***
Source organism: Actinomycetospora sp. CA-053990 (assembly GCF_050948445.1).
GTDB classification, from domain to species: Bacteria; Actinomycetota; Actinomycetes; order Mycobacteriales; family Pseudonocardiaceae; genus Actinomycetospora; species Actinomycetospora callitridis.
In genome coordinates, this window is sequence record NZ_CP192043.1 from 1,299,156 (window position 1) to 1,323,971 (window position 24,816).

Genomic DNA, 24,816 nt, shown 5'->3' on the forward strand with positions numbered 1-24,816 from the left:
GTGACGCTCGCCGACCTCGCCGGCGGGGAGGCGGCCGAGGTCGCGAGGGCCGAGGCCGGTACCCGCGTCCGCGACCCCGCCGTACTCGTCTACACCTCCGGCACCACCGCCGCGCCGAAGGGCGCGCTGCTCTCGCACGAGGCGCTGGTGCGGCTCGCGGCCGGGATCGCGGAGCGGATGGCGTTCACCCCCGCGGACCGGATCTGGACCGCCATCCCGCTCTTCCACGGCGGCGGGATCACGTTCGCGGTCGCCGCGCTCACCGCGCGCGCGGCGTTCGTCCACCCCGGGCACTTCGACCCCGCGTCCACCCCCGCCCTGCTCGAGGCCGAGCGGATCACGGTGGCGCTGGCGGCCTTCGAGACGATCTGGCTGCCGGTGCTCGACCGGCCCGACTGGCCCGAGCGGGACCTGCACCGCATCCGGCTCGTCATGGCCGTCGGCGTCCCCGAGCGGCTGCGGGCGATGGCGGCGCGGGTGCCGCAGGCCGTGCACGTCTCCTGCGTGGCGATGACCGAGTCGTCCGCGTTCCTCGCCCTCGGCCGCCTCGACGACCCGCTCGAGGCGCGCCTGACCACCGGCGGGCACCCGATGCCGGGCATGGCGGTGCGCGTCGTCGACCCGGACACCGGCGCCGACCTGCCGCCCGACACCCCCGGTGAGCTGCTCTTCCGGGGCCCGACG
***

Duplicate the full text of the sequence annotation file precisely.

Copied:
Source organism: Actinomycetospora sp. CA-053990 (assembly GCF_050948445.1).
GTDB classification, from domain to species: Bacteria; Actinomycetota; Actinomycetes; order Mycobacteriales; family Pseudonocardiaceae; genus Actinomycetospora; species Actinomycetospora callitridis.
In genome coordinates, this window is sequence record NZ_CP192043.1 from 1,299,156 (window position 1) to 1,323,971 (window position 24,816).

Genomic DNA, 24,816 nt, shown 5'->3' on the forward strand with positions numbered 1-24,816 from the left:
GTGACGCTCGCCGACCTCGCCGGCGGGGAGGCGGCCGAGGTCGCGAGGGCCGAGGCCGGTACCCGCGTCCGCGACCCCGCCGTACTCGTCTACACCTCCGGCACCACCGCCGCGCCGAAGGGCGCGCTGCTCTCGCACGAGGCGCTGGTGCGGCTCGCGGCCGGGATCGCGGAGCGGATGGCGTTCACCCCCGCGGACCGGATCTGGACCGCCATCCCGCTCTTCCACGGCGGCGGGATCACGTTCGCGGTCGCCGCGCTCACCGCGCGCGCGGCGTTCGTCCACCCCGGGCACTTCGACCCCGCGTCCACCCCCGCCCTGCTCGAGGCCGAGCGGATCACGGTGGCGCTGGCGGCCTTCGAGACGATCTGGCTGCCGGTGCTCGACCGGCCCGACTGGCCCGAGCGGGACCTGCACCGCATCCGGCTCGTCATGGCCGTCGGCGTCCCCGAGCGGCTGCGGGCGATGGCGGCGCGGGTGCCGCAGGCCGTGCACGTCTCCTGCGTGGCGATGACCGAGTCGTCCGCGTTCCTCGCCCTCGGCCGCCTCGACGACCCGCTCGAGGCGCGCCTGACCACCGGCGGGCACCCGATGCCGGGCATGGCGGTGCGCGTCGTCGACCCGGACACCGGCGCCGACCTGCCGCCCGACACCCCCGGTGAGCTGCTCTTCCGGGGCCCGACG